There’s no point running the same test twice on two different campaigns. Like the first campaign, we duplicated these campaigns. 

Remarketing campaigns.

We created a catalog sales campaign for the remarketing audiences we created with every audience group, which is separated by different ad sets with CBO. Each ad set included 3 different variations of copies and the complete product catalog. 

This allows Facebook to dynamically show personalized product recommendations the user can view and might be interested in. 

We didn’t create another duplicate for value since we are retargeting our existing audiences. We wanted to include anyone relevant and not segment further by only targeting the top spenders. 

Budgets & Bidding 

Prospecting traffic: Every campaign (6 in total—value and auto) started with a fixed daily budget of $150 using CBO and a bid cap (cost control)

Existing followers: (4 in total- value and auto). Every campaign started with a fixed daily budget of $100 using CBO and a bid cap (cost control)

Remarketing campaign: Started with a fixed daily budget of $350 using CBO and a bid cap (cost control)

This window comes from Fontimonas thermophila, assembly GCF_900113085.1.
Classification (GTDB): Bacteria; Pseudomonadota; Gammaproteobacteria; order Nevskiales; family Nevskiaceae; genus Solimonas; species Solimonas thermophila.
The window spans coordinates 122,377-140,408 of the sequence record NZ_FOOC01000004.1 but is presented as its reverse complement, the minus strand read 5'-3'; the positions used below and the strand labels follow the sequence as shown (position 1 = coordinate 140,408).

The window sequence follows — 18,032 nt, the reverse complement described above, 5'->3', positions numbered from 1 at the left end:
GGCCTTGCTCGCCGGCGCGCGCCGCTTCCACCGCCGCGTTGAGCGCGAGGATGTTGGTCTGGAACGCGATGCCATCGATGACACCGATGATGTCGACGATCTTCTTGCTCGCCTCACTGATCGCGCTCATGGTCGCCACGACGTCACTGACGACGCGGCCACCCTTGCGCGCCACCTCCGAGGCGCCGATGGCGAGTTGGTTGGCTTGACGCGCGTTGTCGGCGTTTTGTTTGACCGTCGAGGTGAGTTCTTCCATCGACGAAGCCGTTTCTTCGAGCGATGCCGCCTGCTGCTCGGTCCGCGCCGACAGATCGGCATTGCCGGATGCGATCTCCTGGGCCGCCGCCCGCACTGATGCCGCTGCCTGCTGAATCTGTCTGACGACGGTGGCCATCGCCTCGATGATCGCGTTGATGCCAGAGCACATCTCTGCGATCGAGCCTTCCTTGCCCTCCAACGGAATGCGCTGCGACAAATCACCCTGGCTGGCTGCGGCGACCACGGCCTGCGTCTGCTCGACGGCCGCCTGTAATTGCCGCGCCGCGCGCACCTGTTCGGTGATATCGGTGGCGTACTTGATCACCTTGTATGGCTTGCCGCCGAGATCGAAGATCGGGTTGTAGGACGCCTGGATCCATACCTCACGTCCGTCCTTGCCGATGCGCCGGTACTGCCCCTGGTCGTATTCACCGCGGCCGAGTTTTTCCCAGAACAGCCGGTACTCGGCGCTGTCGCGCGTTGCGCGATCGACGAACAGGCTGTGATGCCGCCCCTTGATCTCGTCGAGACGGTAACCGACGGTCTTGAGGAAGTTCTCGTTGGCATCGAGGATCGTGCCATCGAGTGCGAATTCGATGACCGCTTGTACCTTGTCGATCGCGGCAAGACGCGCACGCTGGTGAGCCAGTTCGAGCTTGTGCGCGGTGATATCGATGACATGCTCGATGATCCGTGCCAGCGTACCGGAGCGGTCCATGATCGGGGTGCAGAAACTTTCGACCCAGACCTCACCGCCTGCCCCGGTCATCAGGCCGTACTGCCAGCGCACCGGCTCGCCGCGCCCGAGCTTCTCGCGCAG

We didn’t use automated bids at all because we wanted full control over delivery and results. Ad accounts that have more than 50 conversions per week are able to leverage cost controls more effectively.

Facebook doesn’t just have access to the 50 conversions per week; it has access to 180 days of data. 50 conversions per week can be likened to 25 weeks’ worth of data. In our case, it was thousands of conversions per week, so the data is massive. Bid caps allow you to tell Facebook what your goals are.

If it doesn’t it doesn’t predict that it will be able to deliver the desired results based on your bid caps, delivery will be limited. Instead, the algorithm will look for other auction opportunities that are likely to provide results that align with your goal.

We used bid caps and not target costs, as bid caps are a way to control the maximum you are willing to spend per conversion while picking up a lot of cheaper conversion opportunities at a low cost. 

If we had used target bids, we would have had solid and steady results, but bidding would be more aggressive, so we would end up missing opportunities on low-cost conversions as well.

Learn more about cost controls.

  • Our initial bid cap was 20% higher than our target CPA for optimize-by-conversion campaigns.
  • For value campaigns, the minimum ROI bid cap was 1.8X, as our goal was a minimum of 2X. We bid slightly lower to ensure we don’t miss relevant audience because of the under-reporting by Facebook pixel or wrong predictions of the algorithm. 

Optimization Process